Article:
April 25, 1945
Five State Army Officers Promoted
HARVEY R. PATE, 421 SE 24, is among the five Oklahomans whose promotion from second lieutenant to first lieutenant was announced Tuesday by official war department bulletin. The others, receiving the same advance in ranks, are: GEORGE D. THURMAN of Claremore, CHARLES G. A. PAUL of Cushing, RAYMOND DERWOOD BASS of Elk City and OLAF NORDMANN of Lawton.

November 22, 1945
30 State Men
Home Again
Thanksgiving Day arrivals in New York on board the SS Athos II will include six city men and 24 state men… Pfc VIRGIL E. NORDMAN of Shawnee..

August 27, 1946
News from Public Records
Marriages
BILL J. MOORE, 19, of 815 N. Ellison and MARGARET VIRGINIA NORDMAN, 17, of El Reno

March 1, 1959
LOTTIE ROACH Rites Planned
El Reno, Feb. 28: Funeral will be at 2:30 p.m. Monday in the First Baptist Church in Wanette for Mrs. LOTTIE ROACH, 70, of El Reno, who died here Friday following a brief illness. Mrs. Roach was a Pottawatomie County resident, primarily of Wanette, from 1907 to 1946. She lived in El Reno from 1946 to 1949 and from 1952 until the time of her death. She was a member of the Baptist Church.

Survivors include two sons, CHARLES and JAMES W., both of El Reno; six daughters, Mrs. EDITH CORBIN of Konawa, Mrs. J. L. NORDMAN of El Reno, Mrs. E. O. KING of El Reno Route 3, Mrs. LOUIS KOECHLER of Wanette, Mrs. PETE NEAL of Tulsa, and Miss LUCILLE ROACH of the home; a brother, two sisters, Mrs. WINNIE TUCKER of Purcell and Mrs. NANCY O’DELL of Ardmore, 17 grandchildren and five great-grandchildren.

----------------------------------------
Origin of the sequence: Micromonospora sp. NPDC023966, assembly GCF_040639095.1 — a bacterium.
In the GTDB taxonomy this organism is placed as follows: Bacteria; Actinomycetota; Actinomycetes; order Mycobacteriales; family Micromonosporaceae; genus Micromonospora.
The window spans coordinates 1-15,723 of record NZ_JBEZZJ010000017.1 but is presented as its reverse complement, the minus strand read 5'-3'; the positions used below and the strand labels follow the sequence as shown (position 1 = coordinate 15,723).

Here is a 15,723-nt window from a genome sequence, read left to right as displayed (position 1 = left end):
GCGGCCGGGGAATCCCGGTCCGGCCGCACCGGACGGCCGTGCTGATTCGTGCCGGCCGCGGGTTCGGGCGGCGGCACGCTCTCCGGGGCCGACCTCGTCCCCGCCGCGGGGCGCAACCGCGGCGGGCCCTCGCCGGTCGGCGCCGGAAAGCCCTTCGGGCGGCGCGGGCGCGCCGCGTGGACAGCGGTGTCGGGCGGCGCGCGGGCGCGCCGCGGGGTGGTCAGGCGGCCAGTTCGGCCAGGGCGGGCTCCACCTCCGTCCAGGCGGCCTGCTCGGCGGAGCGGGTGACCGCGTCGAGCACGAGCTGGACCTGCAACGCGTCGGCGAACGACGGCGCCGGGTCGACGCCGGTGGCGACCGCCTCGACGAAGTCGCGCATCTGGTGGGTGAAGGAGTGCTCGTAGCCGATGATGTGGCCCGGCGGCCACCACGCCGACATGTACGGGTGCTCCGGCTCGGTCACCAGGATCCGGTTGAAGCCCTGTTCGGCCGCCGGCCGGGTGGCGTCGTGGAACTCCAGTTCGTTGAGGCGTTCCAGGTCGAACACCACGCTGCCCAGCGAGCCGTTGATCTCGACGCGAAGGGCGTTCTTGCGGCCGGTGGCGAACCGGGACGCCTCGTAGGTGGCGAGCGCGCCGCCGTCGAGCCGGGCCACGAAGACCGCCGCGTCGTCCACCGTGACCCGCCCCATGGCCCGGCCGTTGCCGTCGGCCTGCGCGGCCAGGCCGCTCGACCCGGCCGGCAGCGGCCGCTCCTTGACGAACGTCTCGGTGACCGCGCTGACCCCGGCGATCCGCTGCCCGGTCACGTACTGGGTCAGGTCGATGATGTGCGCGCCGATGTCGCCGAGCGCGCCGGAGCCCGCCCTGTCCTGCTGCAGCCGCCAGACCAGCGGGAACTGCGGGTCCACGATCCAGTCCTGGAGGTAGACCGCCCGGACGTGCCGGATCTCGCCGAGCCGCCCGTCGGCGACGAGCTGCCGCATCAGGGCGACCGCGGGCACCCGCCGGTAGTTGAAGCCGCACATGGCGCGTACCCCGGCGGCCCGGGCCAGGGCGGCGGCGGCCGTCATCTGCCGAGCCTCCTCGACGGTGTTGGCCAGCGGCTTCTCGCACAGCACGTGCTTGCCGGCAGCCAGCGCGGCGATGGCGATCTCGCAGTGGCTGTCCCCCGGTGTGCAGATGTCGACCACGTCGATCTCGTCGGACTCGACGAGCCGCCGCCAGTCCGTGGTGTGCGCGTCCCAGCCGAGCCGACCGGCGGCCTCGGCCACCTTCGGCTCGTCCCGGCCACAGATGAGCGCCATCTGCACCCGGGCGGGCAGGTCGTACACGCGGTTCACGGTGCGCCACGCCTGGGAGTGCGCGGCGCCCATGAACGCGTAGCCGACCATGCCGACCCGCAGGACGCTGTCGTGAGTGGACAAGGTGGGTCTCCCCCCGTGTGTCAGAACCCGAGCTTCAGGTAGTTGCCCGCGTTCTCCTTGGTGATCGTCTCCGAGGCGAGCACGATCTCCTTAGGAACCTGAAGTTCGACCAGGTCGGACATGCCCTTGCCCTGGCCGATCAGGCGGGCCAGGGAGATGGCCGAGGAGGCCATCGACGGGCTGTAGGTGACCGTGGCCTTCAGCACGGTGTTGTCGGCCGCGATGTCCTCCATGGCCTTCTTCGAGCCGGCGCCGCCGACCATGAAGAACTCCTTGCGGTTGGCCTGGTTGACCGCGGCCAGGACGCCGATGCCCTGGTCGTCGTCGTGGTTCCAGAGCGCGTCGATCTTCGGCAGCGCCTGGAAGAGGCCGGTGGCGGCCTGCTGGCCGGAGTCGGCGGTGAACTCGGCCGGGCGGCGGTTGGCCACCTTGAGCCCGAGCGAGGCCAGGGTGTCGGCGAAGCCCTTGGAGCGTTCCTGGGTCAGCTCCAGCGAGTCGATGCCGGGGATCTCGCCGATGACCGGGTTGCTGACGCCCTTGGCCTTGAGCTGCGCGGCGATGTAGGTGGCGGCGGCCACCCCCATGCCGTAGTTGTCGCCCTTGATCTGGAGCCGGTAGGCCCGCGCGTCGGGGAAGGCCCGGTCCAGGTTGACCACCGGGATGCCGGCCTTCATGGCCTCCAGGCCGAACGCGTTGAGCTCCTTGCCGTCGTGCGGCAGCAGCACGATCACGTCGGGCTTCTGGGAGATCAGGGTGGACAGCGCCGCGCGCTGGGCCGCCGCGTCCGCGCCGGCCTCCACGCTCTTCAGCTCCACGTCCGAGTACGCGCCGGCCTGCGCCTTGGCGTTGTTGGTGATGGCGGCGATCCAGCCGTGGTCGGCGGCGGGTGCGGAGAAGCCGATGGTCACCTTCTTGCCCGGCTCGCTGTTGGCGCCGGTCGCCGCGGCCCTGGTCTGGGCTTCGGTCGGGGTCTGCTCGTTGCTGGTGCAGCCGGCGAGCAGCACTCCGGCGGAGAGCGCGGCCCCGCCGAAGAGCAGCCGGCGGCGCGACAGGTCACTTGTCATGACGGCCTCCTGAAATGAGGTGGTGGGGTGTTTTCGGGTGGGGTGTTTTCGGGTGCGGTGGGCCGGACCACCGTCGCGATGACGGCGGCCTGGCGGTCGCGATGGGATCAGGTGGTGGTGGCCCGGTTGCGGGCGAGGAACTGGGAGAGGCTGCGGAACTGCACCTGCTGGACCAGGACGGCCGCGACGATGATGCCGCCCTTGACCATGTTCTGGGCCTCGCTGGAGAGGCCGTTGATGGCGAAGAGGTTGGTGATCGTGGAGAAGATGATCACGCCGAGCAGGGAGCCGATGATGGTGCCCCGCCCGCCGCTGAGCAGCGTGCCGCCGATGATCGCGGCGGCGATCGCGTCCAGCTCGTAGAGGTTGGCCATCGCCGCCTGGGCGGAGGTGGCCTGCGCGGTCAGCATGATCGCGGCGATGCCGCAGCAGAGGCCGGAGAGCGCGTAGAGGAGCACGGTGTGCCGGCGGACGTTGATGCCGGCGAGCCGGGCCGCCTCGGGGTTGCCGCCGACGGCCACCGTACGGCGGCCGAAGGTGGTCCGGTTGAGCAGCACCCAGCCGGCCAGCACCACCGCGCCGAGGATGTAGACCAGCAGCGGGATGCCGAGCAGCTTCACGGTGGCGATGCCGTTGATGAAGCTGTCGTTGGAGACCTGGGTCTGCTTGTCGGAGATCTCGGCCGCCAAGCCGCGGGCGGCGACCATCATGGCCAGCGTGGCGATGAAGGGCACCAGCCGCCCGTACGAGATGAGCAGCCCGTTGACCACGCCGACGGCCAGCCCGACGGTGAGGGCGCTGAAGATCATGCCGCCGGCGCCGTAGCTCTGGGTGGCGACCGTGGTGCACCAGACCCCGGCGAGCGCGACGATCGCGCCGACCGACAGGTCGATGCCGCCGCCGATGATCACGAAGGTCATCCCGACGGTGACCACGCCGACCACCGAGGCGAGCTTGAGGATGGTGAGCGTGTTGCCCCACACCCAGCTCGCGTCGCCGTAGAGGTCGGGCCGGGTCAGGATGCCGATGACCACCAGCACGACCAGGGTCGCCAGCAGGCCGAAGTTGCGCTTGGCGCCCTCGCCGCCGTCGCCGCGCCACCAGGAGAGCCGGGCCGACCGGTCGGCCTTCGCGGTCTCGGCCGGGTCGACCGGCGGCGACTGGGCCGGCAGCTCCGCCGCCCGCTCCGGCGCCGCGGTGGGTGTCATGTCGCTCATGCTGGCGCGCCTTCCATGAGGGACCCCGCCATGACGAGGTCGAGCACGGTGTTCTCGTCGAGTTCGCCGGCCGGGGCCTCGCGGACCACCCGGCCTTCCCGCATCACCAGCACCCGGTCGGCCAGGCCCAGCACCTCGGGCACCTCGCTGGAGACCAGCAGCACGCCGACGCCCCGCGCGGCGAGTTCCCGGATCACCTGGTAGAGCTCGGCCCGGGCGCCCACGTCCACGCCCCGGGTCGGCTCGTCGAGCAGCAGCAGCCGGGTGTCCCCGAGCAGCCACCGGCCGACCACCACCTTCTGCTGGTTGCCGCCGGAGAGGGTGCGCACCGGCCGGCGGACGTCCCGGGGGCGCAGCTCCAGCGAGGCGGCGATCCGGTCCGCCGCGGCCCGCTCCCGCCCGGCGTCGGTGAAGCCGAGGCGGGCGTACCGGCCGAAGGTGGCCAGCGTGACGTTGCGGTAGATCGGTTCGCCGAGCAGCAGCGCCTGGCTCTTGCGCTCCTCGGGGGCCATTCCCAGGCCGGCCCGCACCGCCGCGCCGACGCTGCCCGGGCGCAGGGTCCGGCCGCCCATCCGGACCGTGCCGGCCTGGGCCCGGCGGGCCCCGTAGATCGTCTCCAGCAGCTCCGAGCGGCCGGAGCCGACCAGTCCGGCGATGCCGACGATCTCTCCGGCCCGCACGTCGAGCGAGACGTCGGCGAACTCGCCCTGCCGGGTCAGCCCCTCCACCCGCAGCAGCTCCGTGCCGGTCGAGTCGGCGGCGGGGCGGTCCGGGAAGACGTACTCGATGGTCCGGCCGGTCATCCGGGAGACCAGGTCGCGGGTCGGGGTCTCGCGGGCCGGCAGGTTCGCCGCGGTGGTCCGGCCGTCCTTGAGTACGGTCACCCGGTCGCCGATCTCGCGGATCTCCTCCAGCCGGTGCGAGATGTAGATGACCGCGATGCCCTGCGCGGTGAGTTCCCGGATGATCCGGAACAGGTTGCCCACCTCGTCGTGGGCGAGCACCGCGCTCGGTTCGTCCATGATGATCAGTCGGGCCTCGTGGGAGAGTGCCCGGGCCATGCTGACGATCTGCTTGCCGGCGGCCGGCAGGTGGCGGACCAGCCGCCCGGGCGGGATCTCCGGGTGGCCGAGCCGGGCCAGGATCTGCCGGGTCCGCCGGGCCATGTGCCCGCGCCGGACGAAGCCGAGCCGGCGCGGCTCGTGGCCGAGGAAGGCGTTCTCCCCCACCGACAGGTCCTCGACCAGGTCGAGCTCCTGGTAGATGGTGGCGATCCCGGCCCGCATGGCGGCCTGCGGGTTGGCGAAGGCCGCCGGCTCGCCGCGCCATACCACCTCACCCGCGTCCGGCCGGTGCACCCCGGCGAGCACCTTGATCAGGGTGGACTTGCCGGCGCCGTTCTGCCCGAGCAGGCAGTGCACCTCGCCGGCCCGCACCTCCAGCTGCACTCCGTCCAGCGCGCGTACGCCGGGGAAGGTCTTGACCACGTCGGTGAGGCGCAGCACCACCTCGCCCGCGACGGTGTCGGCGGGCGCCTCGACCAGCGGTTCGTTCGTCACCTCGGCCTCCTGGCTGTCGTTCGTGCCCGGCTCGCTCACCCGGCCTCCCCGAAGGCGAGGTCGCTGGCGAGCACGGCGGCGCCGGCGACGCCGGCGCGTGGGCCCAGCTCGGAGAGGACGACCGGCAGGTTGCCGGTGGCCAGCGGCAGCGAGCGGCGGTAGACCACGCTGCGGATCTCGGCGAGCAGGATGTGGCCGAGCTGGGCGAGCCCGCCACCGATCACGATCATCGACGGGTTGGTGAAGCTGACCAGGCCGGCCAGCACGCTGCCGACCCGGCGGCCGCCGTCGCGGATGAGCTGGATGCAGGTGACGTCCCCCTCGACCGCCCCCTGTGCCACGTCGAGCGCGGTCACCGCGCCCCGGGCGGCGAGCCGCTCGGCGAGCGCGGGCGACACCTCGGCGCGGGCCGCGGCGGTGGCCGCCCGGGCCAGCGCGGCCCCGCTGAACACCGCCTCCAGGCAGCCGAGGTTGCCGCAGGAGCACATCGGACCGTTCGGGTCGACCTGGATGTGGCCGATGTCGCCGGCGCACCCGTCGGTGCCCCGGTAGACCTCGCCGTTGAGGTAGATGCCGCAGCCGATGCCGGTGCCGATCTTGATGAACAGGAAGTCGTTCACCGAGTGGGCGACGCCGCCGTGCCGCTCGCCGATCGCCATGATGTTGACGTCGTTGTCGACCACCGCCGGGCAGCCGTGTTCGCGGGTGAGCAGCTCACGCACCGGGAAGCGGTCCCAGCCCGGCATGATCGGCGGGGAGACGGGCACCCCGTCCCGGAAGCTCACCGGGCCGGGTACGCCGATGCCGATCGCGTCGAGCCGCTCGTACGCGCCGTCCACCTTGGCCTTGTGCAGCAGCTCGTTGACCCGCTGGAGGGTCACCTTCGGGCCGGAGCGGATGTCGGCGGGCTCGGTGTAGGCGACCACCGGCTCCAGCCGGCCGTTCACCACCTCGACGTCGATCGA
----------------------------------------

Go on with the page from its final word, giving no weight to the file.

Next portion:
September 11, 1955
Enid Home Damaged by Lightning Bolt
Enid, Sept. 10: Lightning danced across Enid’s skies Saturday morning, struck the home of HAROLD NORDMAN and knoekced out a telephone line.

February 15, 1957
Details of the Public Records
Marriage licenses: EDGAR WALLACE CREECH, 21, of 2934 NW 36 and CAROL SUE NORDMAN, 20, of 713 NW 90.

September 5, 1957
Journey Gives Man
L. G. NORDMAN, Wilburton farmer, was handling light chores a little more gingerly Wednesday night after a painful 13 hour drive in Oklahoma City. Nordman underwent an operation at University Hospital two weeks ago for an obstruction of his large intestine. He was scheduled to report back for treatment Wednesday.

The farmer was suffering intense pain Tuesday afternoon and a neighbor agreed to drive him to the University hospital. The lights on the friend’s automobile shorted out after leaving Calvin.

“We remained on the side of the road all night,” Nordman told hospital attendants Wednesday, “When daylight came, we started again for the hospital. Between Shawnee and McLoud the auto burned out a bearing.”

This was more than Nordman could stand. His friend stopped a passing motorist who notified the Pottawatomei sheiff who in turned called the Oklahoma highway patrol. Trooper JOHNNY EDWARDS took Nordman to the University hospital where his incision was dressed. He returned to his home Wednesday afternoon. Nordman was ordered to return for further treatment in a few weeks and in the meantime, “take it easy around the farm.”